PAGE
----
Bumble, the company best known for its female-centered dating app, is getting ready for its big date with Wall Street.
The company filed paperwork on Friday for an initial public offering, potentially setting it up for a Wall Street debut at a time when dating apps have become lifelines for single people during the pandemic.
It will list on the Nasdaq under the stock ticker "BMBL."
The company reported generating $376.6 million in revenue between Jan. 29 and Sept. 30 of last year. During that same period, the company posted a net loss of $84.1 million.
Bumble was founded in 2014 by Whitney Wolfe Herd, who started her career at Tinder. She initially set out to create a women-focused social network before landing on the concept of a female-focused dating app. Bumble requires women searching for heterosexual matches to make the first move, the idea being that this feature would empower women to make their own choices. It took off: Bumble, headquartered in Austin, has become a household name and now includes services beyond dating, including professional networking (Bumble Bizz) and finding new friends (Bumble BFF).
According to its IPO paperwork, the Bumble dating empire counted 42.1 million monthly active users as of the end of September.
"We remain committed to the major opportunity ahead of us to make dating healthier and more equitable around the world, not only for women, but for people across the gender spectrum," Wolfe Herd wrote in a letter accompanying the IPO paperwork.
Bumble is poised to go public on the heels of other successful tech IPOs. Airbnb and DoorDash each soared in their recent public market debuts, suggesting strong investor interest.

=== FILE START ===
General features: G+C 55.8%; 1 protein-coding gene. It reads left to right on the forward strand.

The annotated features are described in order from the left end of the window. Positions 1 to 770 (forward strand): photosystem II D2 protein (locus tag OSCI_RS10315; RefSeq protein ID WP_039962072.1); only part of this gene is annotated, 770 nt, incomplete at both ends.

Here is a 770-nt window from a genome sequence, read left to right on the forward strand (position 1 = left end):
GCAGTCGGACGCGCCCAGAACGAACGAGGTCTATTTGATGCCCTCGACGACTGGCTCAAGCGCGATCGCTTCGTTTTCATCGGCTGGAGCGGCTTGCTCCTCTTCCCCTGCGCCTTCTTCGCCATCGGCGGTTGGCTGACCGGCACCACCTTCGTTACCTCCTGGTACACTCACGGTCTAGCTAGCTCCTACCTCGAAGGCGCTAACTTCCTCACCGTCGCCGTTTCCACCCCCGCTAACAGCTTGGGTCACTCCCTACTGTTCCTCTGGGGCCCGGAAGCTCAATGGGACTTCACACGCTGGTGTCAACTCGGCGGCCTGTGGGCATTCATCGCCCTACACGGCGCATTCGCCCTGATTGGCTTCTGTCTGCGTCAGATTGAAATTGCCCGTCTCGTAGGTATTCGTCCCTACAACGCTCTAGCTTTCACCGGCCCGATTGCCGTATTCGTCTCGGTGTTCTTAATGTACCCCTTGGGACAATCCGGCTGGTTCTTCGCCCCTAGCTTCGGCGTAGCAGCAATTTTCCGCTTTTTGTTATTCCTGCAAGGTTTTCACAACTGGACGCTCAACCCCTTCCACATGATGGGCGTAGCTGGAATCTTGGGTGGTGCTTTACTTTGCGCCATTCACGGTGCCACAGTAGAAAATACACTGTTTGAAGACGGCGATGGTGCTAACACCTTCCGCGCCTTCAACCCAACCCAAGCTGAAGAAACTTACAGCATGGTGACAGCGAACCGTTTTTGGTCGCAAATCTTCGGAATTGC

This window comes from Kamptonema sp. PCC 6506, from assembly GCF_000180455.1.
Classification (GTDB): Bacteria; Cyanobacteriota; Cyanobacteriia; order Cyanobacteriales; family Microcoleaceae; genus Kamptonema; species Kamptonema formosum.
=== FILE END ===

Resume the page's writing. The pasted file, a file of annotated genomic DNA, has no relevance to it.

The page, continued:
Unlike many other technology companies, the majority of Bumble's board is made up of women. At 31, Wolfe Herd will become one of the youngest female CEOs in tech to take her company public. Katrina Lake, the founder and CEO of Stitch Fix, was the youngest female CEO in tech to do so in 2017 at 34.
Investment firm Blackstone bought a majority stake in Bumble's parent company -- then called MagicLab but since renamed Bumble -- from Russian billionaire Andrey Andreev in 2019. The parent company also includes Badoo, a popular digital dating service outside the United States, founded by Andreev in 2006.
Andreev served as a partner to Wolfe Herd since Bumble's start. As part of the deal, Andreev sold his stake and stepped down from the business; Wolfe Herd took over the helm. The Blackstone deal valued Bumble, the parent company, at $3 billion.
The online dating space is crowded, with competing apps such as Tinder, Hinge, Match and OKCupid all owned by Match Group. But Wolfe Herd has worked to set her company apart -- from publicly slamming and blocking a misogynist user to banning gun photos and flagging lewd images sent through direct messages on its app. She's also used her profile to throw her weight around issues pertaining to women and the digital world. In 2019, she and Bumble successfully advocated for a new Texas law outlawing digital sexual harassment.
"Our long-term vision is to be the platform to meet new people, no matter what you might be looking for, whichever life stage or situation you're in," Wolfe Herd wrote in the letter to investors. "We will do this with our innovative technology -- and by advocating for equality, both through legislation and with the power of our trusted brand."